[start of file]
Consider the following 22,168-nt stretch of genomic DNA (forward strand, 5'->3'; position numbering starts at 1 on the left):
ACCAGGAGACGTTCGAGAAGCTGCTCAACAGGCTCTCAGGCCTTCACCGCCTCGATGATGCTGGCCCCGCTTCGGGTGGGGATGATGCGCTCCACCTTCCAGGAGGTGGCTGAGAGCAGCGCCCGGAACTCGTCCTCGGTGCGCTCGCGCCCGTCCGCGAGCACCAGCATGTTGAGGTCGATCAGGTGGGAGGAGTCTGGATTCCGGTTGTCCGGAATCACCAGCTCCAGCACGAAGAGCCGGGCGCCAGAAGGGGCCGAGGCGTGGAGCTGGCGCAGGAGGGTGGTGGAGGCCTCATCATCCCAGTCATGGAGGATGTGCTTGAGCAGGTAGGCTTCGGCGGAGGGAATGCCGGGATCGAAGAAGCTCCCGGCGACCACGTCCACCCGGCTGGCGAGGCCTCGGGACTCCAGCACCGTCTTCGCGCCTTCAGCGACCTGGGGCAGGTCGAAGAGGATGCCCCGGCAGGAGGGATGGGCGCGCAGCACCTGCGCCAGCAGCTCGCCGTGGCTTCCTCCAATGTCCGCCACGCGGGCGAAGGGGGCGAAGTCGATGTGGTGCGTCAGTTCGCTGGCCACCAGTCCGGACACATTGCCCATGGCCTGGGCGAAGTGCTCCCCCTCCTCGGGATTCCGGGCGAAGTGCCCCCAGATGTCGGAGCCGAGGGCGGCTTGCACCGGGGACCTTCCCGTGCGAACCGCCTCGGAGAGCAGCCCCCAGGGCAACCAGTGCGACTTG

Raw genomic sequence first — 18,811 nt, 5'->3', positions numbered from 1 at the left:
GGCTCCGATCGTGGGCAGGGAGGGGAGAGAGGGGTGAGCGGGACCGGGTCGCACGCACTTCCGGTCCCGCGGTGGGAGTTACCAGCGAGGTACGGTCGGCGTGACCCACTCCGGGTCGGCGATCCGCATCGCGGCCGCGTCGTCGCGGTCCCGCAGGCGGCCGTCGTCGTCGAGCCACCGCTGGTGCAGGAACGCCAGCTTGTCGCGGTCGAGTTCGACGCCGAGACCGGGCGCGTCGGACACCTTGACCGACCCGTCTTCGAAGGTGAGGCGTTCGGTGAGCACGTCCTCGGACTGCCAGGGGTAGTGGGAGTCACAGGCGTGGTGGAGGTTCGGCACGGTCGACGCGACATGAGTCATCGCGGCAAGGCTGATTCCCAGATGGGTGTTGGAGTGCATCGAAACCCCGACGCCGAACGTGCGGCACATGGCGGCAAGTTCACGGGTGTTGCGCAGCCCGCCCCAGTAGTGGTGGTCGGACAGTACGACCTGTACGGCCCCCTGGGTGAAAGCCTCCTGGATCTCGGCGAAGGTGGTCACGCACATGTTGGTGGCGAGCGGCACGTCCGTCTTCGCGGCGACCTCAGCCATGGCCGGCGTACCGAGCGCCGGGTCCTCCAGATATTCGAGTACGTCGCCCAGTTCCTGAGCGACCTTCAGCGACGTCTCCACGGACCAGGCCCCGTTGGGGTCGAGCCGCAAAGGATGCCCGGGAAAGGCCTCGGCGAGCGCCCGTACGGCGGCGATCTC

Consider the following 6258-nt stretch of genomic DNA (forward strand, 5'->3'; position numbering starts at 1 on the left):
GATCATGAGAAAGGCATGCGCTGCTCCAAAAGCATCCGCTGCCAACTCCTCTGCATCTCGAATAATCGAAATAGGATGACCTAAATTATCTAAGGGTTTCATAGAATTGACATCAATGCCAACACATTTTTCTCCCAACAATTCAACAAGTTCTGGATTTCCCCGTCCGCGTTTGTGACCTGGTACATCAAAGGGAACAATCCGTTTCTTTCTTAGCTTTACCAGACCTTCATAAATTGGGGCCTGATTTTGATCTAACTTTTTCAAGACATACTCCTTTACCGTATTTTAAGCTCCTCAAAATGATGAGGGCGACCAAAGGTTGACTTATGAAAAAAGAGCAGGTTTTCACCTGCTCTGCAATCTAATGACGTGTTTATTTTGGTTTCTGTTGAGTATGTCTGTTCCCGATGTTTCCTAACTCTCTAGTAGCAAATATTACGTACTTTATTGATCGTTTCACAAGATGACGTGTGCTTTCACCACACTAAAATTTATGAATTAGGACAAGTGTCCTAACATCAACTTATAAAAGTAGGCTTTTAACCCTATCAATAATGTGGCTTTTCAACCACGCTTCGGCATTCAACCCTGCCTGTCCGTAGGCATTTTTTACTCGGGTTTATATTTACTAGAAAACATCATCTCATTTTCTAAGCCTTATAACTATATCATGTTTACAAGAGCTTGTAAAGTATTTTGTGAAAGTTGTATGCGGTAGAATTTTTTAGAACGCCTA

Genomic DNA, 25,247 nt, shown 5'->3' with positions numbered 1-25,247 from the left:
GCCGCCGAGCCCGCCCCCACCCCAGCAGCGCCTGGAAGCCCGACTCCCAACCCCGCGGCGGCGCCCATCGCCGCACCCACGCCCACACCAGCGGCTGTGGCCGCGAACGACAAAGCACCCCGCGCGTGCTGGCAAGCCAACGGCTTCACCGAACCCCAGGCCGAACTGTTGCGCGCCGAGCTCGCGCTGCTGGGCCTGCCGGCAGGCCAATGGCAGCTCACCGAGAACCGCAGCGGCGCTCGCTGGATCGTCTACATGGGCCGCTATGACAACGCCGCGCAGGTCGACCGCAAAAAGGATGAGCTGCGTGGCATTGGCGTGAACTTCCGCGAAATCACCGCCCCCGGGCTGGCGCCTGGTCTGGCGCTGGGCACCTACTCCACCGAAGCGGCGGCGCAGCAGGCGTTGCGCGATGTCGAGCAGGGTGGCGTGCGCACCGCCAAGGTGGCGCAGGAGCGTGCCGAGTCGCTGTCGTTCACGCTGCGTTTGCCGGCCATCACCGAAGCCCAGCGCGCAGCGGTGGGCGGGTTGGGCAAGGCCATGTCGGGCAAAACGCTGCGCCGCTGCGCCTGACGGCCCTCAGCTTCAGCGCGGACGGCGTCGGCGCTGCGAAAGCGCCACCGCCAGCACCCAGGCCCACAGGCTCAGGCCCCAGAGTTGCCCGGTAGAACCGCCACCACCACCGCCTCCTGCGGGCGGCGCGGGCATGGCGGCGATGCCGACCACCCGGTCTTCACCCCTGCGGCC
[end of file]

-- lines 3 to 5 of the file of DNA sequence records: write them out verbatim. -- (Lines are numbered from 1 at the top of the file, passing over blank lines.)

Raw genomic sequence first — 18,811 nt, 5'->3', positions numbered from 1 at the left:
GGCTCCGATCGTGGGCAGGGAGGGGAGAGAGGGGTGAGCGGGACCGGGTCGCACGCACTTCCGGTCCCGCGGTGGGAGTTACCAGCGAGGTACGGTCGGCGTGACCCACTCCGGGTCGGCGATCCGCATCGCGGCCGCGTCGTCGCGGTCCCGCAGGCGGCCGTCGTCGTCGAGCCACCGCTGGTGCAGGAACGCCAGCTTGTCGCGGTCGAGTTCGACGCCGAGACCGGGCGCGTCGGACACCTTGACCGACCCGTCTTCGAAGGTGAGGCGTTCGGTGAGCACGTCCTCGGACTGCCAGGGGTAGTGGGAGTCACAGGCGTGGTGGAGGTTCGGCACGGTCGACGCGACATGAGTCATCGCGGCAAGGCTGATTCCCAGATGGGTGTTGGAGTGCATCGAAACCCCGACGCCGAACGTGCGGCACATGGCGGCAAGTTCACGGGTGTTGCGCAGCCCGCCCCAGTAGTGGTGGTCGGACAGTACGACCTGTACGGCCCCCTGGGTGAAAGCCTCCTGGATCTCGGCGAAGGTGGTCACGCACATGTTGGTGGCGAGCGGCACGTCCGTCTTCGCGGCGACCTCAGCCATGGCCGGCGTACCGAGCGCCGGGTCCTCCAGATATTCGAGTACGTCGCCCAGTTCCTGAGCGACCTTCAGCGACGTCTCCACGGACCAGGCCCCGTTGGGGTCGAGCCGCAAAGGATGCCCGGGAAAGGCCTCGGCGAGCGCCCGTACGGCGGCGATCTC

Consider the following 6258-nt stretch of genomic DNA (forward strand, 5'->3'; position numbering starts at 1 on the left):